To suit the PMB-tracker-T1 tracking transmitters and Fox-Hunt transmitters.
For more information see: Tracking Guide and Tracking Antennas
We offer three versions of the standard receiver
- Mini version (headphones only).
- Fully assembled in case with internal speaker and battery, all features and ready to go.
- A kit version which is a full receiver but without the case.
All three versions operate in a similar way and achieve the same result. This is an AM data receiver that when combined with a directional antenna can be used to locate a lost model carrying a tracker transmitter. This is a simple but effective receiver. Listen to the audio from the receiver through the speaker or headphones and track using the directional antenna in the direction of the strongest or clearest signal, a series of beeps, from the tracker. Headphones are highly recommended as they cut out external noises and make it easier to hear and compare the transmitter beeps.
The Mini Receiver
This is the cheapest option. Supplied complete and tested but needs you to provide a 9V battery and earphones or headphones. The mini receiver can be uilt in to an enclosure if you choose.
Receiver performance is the same as the other versions.
Power can be provided by a standard 9V battery or a 2-cell or 3-cell Lipo battery with a suitable adaptor on the power lead. Power draw is low, but you can flatten the battery if left connected when not in use.
The kit includes:
- Receiver , assembled and tested
The customer provides:
- 9V battery
- enclosure if preferred (and some assembly)
The Fully Assembled version
This is ready to go. Function is similar to the other versions but with a few extra features, including:
- complete unit, robust and ready to use as supplied (battery supplied already installed)
- auto power off – after about 10-minutes
- internal battery
- internal speaker
|control or connector||description / notes|
|on/off – squelch||Press and hold for about 5 seconds to turn on. Momentary press to toggle the squelch|
|volume knob||Just a volume control|
|LED indicator||Indicates reception and to turn off|
|attenuator switch||1 switch provides no or full attenuation of the incoming radio signal.|
|antenna connector||BNC. standard 50 ohm antenna connection|
|headphone socket||Accepts most standard stereo headphones|
Press and hold the button for about 5 seconds and the receiver will stay on. You should hear the background noise hissing from the speaker. Check the volume is about 1/4 turn clockwise.
To turn off, press and hold the button. The LED will blink 9 times then stay on. Release the button and the receiver is off.
This just prevents the background hissing from the speaker. It works well at closer ranges, but when the signal is weak or distant, you need the squelch open to hear all received noises. Each momentary press of the button toggles the squelch open or closed.
This is where it gets a bit tricky. Up (speaker side) is off, or no attenuation. Each switch adds more attenuation, minimum to maximum ie. 00, 01, 10, 11. The receiver is very sensitive so the use of the attenuators is an acquired skill; experiment. To begin with just leave them both up, for no attenuation.
More attenuation is like having a lower gain antenna. The antenna will have more effect on the operation of the receiver during tracking.
The kit version
The kit version keeps the price down a bit. The circuit board provided is complete and tested but needs to be assembled into an enclosure and a power source provided. It is important to protect the electronics at all times. Reliability and function will depend on it. A plastic enclosure will work but a shielded metal enclosure is better for homing in at short range.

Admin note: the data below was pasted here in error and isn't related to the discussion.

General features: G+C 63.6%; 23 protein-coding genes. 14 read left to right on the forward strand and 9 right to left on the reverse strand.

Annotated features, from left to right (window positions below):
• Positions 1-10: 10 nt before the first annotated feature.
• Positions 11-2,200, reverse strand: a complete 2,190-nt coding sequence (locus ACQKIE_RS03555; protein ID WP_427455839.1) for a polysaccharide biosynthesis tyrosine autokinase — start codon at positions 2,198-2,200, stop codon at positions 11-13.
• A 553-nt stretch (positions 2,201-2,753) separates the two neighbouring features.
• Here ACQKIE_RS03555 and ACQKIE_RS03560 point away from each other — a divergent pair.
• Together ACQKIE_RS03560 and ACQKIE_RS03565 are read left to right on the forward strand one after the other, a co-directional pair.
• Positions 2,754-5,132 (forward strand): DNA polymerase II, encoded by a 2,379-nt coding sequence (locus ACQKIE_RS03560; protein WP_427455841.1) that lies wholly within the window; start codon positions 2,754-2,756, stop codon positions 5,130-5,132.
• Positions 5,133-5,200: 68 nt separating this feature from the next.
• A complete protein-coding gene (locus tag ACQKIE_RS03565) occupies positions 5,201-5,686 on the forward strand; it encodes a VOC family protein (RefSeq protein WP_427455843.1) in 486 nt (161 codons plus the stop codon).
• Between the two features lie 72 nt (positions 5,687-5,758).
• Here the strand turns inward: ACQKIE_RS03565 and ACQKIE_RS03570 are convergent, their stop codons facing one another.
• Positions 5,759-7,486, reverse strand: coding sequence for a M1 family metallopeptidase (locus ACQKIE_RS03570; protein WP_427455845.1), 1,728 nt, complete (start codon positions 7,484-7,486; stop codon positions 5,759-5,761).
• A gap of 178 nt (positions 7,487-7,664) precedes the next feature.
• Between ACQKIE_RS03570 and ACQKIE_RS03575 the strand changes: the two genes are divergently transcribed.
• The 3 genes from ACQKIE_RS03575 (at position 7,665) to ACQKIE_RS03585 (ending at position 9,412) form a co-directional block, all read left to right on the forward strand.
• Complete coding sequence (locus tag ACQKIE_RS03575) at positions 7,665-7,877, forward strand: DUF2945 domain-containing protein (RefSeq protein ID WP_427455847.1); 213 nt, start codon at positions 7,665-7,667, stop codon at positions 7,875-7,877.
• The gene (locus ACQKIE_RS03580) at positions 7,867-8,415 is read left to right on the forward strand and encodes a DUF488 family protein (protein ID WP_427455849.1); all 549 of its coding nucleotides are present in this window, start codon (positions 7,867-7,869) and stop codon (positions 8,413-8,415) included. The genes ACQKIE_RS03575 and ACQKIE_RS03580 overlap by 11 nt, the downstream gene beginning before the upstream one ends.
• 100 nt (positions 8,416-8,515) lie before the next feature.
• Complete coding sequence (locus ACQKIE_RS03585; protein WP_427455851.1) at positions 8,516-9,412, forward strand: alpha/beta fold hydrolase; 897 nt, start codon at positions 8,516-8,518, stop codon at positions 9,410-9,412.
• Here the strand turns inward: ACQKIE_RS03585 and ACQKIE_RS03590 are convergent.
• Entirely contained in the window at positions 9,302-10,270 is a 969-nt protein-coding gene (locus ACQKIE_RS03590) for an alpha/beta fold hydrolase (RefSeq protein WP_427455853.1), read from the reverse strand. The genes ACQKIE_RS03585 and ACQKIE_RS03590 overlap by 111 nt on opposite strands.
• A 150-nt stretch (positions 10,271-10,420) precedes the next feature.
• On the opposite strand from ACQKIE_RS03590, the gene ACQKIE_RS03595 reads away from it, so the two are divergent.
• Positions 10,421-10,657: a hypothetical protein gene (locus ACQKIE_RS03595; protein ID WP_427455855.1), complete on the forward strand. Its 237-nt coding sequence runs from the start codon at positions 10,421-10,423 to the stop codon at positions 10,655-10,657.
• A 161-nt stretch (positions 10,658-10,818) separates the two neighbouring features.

Power can be provided by a internal battery or an external supply such as a 3-cell LiPo or 8-cell NiMh pack that most modellers will have available. An external supply probably means that the receiver does not have flat batteries when you most need it.
The kit includes:
- Receiver circuit board (assembled and tested)
The customer provides:
- the enclosure
- assembly – some basic soldering is required
- headphones – highly recommended
We have a directional yagi antenna available here. You can also buy 433MHz or 70cm HAM band antennas, or you can build your own. Antennas are part science, part art, so we do not provide antenna designs nor too much construction advice. If you want to build your own, there are many designs and a lot of theoretical information on-line. To get a DIY antenna working well requires suitable test equipment and/or a lot of trial and error testing. IT can be quite interesting.
Testing the Tracker and Receiver
The first step is to get the Tracker transmitting. It will not transmit until after it has detected 5 Volts and the PPM (servo) signal has been lost.
- connect 5 Volts (or a 2-cell lipo) to the tracker as shown
- remove the jumper – after a short delay it beeps a little tune
- 75 second later it beep another little tune
- about 6 minutes later it begins transmitting
- replace the jumper to shut it off
At Step-1 : It sees the voltage and about every 6-sec the tracker will emit an audible tick.
At Step-2 : On the next tick it will beep a little tune.
At Step-3 : It is now looking for PPM signal; which may not exist if just applying 5V or a 2-cell lipo.
When the PPM (servo) signal is steady or missing, about 6 minutes later it begins the beacon transmission. You can head audible beeps with the transmissions.
- replacing the jumper before step-3 will put it back to sleep
- removing the 5V/lipo before step-3 will put it back to sleep
- removing the 5V/lipo after step-3 will not stop it
- removing the jumper without applying 5V/lipo will not start the tracker
When it is beeping periodically, you can use the receiver to test antennas, tracking range etc.